Krispy Kreme Plans Automation

Krispy Kreme doughnut shops, with $100 million annual spend on labor, is looking to reduce that number significantly. 60% of that labor, according to a spokesperson for the company, is post-production work: icing, filling, and adding sprinkles to fresh doughnuts before packing them up.

The company figures that work can be automated.

Next year

Over the next 18 months, Krispy Kreme hopes to automate all these repetitive tasks. They hope to produce 18% of their doughnuts with automated processes, saving $2 million annually.

Describing the switch as “balanced,” the company says this will lead to growth, not to any loss of jobs. The plan is to deliver more doughnuts to more sales outlets, including restaurants, grocers, and convenience stores.

Currently levels of automation fry and flip the doughnuts, but human beings have to pack the pastries and add the sprinkles and fillings.

Here’s more detail from earlier this year:

Krispy Kreme makes its own machinery and keeps it up to date. The new machinery will havre new capacity for frosting, filling, and packing the doughnuts — and don’t forget the sprinkles.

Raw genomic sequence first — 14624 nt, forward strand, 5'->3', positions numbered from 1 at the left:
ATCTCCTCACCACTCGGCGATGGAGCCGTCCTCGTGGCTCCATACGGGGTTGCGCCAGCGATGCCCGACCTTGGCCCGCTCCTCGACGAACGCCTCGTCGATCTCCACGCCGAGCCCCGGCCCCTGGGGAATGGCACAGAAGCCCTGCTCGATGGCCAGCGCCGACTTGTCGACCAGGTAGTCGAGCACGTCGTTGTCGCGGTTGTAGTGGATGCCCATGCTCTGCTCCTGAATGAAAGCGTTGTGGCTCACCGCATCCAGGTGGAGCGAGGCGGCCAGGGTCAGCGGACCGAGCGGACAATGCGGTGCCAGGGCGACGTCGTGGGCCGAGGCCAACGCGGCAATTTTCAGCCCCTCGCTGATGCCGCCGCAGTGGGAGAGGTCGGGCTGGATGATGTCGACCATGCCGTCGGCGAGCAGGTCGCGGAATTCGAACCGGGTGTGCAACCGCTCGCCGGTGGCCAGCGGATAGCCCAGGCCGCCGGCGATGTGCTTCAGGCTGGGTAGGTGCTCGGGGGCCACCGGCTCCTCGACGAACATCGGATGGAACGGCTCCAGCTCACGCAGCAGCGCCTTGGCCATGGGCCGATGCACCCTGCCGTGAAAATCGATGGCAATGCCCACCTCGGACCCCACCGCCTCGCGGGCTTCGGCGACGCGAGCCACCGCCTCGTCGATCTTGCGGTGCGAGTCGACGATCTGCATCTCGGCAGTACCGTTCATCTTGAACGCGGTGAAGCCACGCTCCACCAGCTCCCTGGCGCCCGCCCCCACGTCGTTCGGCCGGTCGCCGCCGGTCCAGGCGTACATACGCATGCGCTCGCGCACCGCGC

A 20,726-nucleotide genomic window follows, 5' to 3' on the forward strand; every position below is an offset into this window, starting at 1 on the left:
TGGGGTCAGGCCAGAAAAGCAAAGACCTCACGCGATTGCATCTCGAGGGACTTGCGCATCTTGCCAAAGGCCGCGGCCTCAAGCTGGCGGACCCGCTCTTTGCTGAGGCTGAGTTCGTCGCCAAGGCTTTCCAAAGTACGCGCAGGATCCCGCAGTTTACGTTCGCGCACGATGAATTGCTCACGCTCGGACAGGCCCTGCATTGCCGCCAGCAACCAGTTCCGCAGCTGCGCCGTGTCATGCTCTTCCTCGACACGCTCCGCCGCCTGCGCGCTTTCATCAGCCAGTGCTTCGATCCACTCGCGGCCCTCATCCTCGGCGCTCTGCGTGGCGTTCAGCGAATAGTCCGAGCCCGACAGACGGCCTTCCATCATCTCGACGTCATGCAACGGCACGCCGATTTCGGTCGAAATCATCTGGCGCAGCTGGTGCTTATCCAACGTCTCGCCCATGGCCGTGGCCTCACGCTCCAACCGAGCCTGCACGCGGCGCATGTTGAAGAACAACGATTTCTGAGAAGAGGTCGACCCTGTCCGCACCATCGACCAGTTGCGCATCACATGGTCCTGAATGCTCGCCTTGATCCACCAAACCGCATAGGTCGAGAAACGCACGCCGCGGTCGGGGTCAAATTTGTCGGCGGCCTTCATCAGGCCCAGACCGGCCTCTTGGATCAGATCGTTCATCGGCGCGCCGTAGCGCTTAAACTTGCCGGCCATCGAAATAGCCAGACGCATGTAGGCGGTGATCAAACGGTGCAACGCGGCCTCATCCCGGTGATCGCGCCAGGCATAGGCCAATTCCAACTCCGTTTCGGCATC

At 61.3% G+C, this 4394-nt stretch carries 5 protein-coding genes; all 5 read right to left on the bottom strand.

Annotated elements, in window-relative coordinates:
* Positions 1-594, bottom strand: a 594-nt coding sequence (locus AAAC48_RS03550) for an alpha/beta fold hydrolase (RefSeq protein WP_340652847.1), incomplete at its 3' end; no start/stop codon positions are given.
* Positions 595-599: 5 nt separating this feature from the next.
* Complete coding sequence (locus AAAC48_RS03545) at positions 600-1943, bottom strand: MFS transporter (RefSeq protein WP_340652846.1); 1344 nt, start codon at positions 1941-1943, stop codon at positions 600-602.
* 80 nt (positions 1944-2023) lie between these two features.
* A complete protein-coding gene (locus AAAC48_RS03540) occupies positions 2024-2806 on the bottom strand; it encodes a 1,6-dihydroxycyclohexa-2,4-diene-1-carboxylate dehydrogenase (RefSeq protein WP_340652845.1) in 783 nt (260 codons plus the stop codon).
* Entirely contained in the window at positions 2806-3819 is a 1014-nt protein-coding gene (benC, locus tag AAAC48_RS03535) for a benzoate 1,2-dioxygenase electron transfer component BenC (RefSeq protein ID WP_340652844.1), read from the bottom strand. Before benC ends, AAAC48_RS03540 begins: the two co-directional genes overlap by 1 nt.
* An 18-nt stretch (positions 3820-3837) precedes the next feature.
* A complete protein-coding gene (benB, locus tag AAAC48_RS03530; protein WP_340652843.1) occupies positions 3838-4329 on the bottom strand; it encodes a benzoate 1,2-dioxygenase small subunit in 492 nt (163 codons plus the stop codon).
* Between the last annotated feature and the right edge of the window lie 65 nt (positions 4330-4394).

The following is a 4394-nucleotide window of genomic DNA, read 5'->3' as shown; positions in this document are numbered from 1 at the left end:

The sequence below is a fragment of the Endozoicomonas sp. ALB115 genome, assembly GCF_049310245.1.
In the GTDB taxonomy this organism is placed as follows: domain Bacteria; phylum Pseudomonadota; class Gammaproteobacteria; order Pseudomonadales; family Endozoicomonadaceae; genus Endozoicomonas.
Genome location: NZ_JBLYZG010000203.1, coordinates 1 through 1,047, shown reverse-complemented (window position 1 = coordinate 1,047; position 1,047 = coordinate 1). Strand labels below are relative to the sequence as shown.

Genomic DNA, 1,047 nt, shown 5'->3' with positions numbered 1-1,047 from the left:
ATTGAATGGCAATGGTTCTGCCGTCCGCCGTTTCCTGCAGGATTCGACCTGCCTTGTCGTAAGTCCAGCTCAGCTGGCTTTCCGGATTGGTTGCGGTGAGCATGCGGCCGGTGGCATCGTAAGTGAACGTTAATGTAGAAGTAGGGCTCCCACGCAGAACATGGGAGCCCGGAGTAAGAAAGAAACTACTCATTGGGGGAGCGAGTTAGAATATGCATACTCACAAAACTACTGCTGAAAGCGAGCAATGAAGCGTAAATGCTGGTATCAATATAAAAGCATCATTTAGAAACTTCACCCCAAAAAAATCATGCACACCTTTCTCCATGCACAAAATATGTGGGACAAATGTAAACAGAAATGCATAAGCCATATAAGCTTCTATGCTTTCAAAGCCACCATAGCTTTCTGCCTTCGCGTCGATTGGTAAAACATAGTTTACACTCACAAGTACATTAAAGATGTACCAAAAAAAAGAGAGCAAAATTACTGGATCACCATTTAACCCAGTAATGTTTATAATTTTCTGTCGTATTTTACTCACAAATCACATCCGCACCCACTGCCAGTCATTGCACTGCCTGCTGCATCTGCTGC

History of Krispy Kreme

Krispy Kreme started in 1937, selling doughnuts to grocery stores as they still do today — in fact, this is a revenue stream they want to increase.

However, passersby smelled the delicious scent of frying doughnuts and asked if they could buy the delicacies directly. The owner, Vernon Rudolph, cut a hole in the outside wall and sold doughnuts directly to end customers.

Rudolph had bought a secret recipe for doughnuts from a New Orleans chef. Rumor has it that the original recipe included potatoes, an ingredient known to create tender breads. The recipe made a yeast-raised doughnut, the old fashioned kind.

In the 1950s, Rudolph automated the process. Each store in the chain was using the same recipe, but the results were all slightly different when the doughnut production was done by hand. Rudolph created a mix to standardize the recipe and built machinery to standardize the process.

The new machines will take the basic doughnuts — the original glazed — and add the special touches that give the doughnuts their special flavors and characters.

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